I guess my initial point is also only valid in the context of games development. I totally see why people would in the context of function-as-a-service/serverless try to keep their deployments small.

It was more of a data point as to how small a VM can be. And also how the problem was totally solved 17 years ago.

Btw 17 years ago there was actually concrete data that showed that 5mb was the cutoff beyond which sales would start to plummet.


Sounds like the antipathy to modular Java is bigger than the question of how well different IDE’s handle it. I remain curious about how NetBeans and IntelliJ are coping, what features they have, and if done better than Eclipse. I’ve heard there are other IDE’s out there as well, but know next to nothing about them.

I saw that C++ has passed Java again on Tiobe. Articles covering this tend to emphasize positive aspects of C++, and not look at the rate at which Java is dropping. The latter seems a lot more significant to me in putting us second. I’m wondering to what extent these stats (unclear to me how they relate to actual usage) are related to people being discouraged by the modular aspects adding complexity. A selling point of Java over C++ was the ability to avoid headaches caused by the latter. That advantage is slipping away?

I suspect that the drop in popularity of Java has to do with speeding up the language and trying to put a bunch of new stuff in it, while taking out backwards compatibility for old stuff and also basically abandoning the rather easy IDE of Netbeans. It is a real shame too because the cross-platform capability of Java always appealed to me.

I just took a look at the NetBeans site. This recap of the history looks pretty healthy to me. The current version, 12.1 has just been released. Was there something about the IDE that was lost along the way?

Netbeans was in a sorry state when it first moved to Apache. It didn’t even come with an installer until very recently. I know because I moved into a new computer last year and after manually installing it I couldn’t start it without editing configuration scripts that required instructions from stackoverflow.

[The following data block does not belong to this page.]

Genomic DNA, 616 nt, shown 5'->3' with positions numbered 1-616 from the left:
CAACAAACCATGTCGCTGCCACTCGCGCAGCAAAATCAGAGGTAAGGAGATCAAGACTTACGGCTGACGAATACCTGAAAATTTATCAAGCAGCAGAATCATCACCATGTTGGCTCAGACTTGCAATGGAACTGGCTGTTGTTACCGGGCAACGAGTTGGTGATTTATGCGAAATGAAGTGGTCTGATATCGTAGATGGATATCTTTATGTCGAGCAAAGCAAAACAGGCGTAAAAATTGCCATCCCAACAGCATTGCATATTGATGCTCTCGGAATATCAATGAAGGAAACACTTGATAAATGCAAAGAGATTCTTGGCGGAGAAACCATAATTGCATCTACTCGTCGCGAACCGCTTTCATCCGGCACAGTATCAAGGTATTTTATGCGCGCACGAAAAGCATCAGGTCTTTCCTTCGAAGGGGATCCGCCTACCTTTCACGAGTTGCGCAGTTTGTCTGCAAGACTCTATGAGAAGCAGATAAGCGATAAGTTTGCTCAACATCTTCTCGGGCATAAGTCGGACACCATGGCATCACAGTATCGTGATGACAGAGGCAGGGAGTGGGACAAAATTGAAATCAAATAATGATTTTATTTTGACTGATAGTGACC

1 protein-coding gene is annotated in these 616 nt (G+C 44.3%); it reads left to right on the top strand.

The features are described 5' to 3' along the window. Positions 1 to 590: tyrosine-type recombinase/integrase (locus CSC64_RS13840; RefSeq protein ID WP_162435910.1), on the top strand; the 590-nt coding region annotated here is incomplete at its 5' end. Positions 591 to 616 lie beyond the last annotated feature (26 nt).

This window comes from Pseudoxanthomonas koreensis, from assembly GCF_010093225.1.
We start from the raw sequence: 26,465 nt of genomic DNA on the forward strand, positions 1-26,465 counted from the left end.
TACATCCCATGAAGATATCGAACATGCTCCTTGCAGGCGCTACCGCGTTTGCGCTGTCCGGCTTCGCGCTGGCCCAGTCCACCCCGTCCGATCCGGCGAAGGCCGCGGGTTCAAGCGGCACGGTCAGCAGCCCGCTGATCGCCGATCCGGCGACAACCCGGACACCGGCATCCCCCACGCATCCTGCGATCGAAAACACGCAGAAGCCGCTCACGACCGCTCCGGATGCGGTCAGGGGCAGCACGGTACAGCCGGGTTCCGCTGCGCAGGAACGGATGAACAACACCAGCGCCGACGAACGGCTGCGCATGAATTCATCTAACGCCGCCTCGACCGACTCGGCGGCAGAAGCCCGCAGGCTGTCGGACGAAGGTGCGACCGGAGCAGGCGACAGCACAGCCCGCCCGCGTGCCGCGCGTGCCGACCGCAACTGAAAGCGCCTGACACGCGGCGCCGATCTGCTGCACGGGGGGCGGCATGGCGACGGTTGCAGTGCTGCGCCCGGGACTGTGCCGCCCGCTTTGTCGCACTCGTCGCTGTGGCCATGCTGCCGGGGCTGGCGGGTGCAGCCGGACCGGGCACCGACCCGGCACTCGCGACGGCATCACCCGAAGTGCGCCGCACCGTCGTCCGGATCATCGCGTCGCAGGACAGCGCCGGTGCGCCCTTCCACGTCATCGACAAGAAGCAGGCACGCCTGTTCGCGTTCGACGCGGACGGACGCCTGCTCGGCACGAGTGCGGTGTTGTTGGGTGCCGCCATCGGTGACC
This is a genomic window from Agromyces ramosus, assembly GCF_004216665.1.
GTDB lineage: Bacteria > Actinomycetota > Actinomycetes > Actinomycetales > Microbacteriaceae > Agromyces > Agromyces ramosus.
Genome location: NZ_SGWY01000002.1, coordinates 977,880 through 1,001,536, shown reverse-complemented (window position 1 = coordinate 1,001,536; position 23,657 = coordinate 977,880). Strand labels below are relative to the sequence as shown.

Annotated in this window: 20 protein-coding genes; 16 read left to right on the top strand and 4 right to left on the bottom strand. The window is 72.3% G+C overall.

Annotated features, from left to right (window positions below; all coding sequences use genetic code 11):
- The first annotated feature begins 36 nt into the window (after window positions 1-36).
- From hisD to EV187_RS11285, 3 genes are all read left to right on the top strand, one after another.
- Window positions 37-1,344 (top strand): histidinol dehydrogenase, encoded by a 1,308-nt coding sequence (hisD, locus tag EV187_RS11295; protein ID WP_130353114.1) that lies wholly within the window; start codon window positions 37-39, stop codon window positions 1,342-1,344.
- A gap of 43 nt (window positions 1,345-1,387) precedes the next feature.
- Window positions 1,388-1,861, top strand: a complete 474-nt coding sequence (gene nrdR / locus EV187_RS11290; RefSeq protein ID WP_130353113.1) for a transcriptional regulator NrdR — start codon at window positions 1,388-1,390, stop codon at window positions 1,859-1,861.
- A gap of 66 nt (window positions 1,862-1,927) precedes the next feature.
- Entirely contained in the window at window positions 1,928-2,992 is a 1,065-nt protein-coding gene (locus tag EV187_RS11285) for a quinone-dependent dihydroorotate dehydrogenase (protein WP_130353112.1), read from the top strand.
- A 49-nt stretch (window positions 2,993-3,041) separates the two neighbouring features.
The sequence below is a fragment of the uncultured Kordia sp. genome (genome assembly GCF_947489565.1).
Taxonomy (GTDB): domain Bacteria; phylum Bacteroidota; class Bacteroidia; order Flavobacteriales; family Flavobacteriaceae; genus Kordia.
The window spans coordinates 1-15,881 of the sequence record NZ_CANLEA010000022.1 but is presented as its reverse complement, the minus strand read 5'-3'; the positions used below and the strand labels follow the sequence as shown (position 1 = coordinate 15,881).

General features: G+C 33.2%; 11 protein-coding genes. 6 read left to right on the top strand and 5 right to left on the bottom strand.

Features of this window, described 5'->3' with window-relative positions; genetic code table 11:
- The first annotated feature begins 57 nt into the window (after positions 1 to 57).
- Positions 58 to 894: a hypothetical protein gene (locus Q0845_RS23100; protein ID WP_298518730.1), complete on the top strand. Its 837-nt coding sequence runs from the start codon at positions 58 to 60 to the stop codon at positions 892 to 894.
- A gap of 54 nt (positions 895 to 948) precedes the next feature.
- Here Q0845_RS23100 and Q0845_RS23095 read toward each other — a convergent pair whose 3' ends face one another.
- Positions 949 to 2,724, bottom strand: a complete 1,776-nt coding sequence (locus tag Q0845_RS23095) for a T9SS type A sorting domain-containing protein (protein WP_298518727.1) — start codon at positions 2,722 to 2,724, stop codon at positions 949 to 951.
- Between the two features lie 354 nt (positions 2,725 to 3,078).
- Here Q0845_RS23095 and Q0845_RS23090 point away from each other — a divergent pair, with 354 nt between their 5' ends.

I’m glad to see it going better now. I suppose it just took a while for the Apache folks to integrate into their systems.
I only use netbeams over eclipse because I’m more familiar with it. But one day I’ll have to move over to eclipse since Android development and libGDX seem to require it.

I suspect that the drop in popularity of Java has to do with speeding up the language and trying to put a bunch of new stuff in it

Yes I agree, the language is no longer as simple and elegant as it was. While most new features can be ignored in your own libraries, trying to read and extend others’ code is a bit of a nightmare. The mess began with generics which were implemented in a backwards-compatible way that significantly added to the complexity. I still suffer when trying to comprehend why my extension of a generified class won’t compile.
That said, Javascript gets more and more popular despite it being such a total mess it’s shocking.
Probably the reason why Java is falling in popularity is that it just can’t easily be run on the browser any more (without using GWT or JSweet) since applets are dead and the client side libraries such as Swing and JavaFX have been moth-balled or abandoned by Oracle.

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Android development no longer supports Eclipse. Google is going all the deep it can to persuade users to use their Android Studio which is a rebranded version of IntelliJ IDEA.

Best bet right now is to use IntelliJ IDEA Community edition, which is pretty much a beast when compared to Eclipse.